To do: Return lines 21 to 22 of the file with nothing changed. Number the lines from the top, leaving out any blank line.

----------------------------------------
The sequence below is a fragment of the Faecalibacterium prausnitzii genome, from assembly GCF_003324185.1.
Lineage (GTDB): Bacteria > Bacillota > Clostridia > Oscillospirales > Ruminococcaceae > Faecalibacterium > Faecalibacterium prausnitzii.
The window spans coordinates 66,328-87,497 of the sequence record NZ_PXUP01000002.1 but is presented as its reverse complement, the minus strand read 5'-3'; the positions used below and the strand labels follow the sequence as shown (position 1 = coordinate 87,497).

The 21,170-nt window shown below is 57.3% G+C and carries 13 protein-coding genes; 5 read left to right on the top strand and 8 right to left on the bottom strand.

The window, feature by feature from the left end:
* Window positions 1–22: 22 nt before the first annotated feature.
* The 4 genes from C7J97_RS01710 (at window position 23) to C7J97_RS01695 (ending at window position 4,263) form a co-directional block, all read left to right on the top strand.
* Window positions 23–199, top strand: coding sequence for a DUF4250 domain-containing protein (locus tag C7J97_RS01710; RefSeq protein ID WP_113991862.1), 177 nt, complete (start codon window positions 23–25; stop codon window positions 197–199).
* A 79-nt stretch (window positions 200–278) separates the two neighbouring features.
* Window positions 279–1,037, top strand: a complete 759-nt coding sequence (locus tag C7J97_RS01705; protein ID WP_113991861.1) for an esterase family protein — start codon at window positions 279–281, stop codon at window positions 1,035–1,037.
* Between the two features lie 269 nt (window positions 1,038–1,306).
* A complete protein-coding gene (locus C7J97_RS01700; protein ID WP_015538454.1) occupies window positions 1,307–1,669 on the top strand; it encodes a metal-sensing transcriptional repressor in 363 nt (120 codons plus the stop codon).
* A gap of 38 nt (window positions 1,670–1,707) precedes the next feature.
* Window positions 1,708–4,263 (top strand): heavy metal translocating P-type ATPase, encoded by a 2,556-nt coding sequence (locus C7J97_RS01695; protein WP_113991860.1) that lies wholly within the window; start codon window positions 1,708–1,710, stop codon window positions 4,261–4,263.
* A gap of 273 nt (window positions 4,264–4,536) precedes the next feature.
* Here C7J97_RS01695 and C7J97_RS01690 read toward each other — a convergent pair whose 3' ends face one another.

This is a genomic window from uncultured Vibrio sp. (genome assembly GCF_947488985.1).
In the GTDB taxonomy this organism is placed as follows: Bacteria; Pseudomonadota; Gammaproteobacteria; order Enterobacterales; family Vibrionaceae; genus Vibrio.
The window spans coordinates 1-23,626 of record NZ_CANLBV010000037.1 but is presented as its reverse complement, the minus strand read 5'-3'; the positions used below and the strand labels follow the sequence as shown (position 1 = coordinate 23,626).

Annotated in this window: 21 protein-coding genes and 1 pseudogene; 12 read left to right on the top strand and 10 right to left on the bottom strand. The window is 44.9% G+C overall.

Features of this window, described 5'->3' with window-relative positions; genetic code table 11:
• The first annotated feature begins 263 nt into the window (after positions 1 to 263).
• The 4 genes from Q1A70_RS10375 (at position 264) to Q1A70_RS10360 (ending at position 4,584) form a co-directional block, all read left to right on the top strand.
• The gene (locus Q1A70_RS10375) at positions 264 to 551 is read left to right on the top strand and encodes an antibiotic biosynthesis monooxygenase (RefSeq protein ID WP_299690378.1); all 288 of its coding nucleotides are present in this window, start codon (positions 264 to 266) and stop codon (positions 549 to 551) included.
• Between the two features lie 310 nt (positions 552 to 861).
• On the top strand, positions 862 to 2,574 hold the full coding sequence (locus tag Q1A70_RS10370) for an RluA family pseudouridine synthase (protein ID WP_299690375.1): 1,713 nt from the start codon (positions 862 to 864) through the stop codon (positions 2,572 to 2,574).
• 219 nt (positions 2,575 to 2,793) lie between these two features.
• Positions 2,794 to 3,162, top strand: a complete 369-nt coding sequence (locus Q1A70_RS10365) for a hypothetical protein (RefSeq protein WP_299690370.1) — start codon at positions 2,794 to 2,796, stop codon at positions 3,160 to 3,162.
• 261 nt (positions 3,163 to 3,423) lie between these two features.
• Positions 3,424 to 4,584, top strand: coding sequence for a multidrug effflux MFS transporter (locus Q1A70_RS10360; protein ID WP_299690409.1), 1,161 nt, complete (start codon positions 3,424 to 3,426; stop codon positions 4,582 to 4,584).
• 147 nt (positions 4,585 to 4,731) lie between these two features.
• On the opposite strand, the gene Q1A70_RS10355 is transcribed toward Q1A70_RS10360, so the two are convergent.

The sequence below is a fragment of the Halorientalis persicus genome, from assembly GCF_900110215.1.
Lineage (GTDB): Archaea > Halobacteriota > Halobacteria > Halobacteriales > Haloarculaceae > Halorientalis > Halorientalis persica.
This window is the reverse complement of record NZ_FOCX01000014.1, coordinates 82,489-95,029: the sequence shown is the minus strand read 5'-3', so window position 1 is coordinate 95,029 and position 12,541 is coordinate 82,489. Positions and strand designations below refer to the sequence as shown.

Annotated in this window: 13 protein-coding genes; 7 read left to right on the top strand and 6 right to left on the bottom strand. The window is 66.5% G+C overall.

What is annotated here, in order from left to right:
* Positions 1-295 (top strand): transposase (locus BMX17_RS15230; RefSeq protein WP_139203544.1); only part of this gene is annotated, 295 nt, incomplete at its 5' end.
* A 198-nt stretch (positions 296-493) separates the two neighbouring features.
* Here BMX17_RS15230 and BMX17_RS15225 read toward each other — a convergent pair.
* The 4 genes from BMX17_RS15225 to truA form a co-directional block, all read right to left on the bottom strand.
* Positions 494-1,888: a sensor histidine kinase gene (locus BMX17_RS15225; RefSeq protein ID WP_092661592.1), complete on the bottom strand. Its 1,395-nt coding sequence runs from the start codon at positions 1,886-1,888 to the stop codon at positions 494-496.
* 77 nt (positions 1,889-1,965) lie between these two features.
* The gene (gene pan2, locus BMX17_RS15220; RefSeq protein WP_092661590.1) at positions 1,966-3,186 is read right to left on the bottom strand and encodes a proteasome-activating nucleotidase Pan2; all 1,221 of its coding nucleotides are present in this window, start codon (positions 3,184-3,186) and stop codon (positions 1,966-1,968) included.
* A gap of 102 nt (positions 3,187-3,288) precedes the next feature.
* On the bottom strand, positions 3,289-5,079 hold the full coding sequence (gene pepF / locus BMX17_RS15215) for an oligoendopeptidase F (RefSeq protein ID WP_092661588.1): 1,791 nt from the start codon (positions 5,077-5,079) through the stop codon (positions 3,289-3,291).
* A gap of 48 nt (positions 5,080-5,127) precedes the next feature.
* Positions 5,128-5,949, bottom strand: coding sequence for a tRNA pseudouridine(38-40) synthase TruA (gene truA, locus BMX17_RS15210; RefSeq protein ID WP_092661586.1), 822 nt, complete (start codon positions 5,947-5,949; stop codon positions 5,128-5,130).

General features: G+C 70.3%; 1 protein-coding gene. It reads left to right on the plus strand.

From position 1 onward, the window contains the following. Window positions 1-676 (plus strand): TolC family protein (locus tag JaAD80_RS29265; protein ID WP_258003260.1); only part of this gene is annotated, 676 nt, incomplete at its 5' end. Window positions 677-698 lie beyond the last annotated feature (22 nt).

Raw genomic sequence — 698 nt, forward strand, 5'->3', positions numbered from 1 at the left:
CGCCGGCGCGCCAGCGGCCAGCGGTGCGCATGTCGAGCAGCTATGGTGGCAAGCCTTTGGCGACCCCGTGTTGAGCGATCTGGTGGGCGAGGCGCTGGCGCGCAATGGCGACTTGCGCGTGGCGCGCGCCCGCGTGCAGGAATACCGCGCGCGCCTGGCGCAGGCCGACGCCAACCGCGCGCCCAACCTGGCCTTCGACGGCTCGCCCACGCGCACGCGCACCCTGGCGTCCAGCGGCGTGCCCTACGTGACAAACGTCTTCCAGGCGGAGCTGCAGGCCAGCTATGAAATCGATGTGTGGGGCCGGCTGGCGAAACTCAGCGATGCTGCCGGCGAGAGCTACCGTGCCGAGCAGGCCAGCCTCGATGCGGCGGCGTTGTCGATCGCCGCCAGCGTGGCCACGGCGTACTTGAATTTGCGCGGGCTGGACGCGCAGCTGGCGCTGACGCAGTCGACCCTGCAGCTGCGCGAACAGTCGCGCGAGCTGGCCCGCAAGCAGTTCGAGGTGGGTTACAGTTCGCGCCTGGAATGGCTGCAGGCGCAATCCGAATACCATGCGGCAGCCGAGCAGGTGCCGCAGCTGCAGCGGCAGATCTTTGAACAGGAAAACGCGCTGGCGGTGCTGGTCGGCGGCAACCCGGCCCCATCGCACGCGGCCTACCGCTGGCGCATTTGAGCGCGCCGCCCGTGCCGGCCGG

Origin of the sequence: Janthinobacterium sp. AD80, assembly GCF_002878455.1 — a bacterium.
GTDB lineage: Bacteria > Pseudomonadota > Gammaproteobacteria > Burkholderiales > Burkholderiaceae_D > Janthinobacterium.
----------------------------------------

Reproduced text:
Features of this window, described 5'->3' with window-relative positions; genetic code table 11:
• The first annotated feature begins 263 nt into the window (after positions 1 to 263).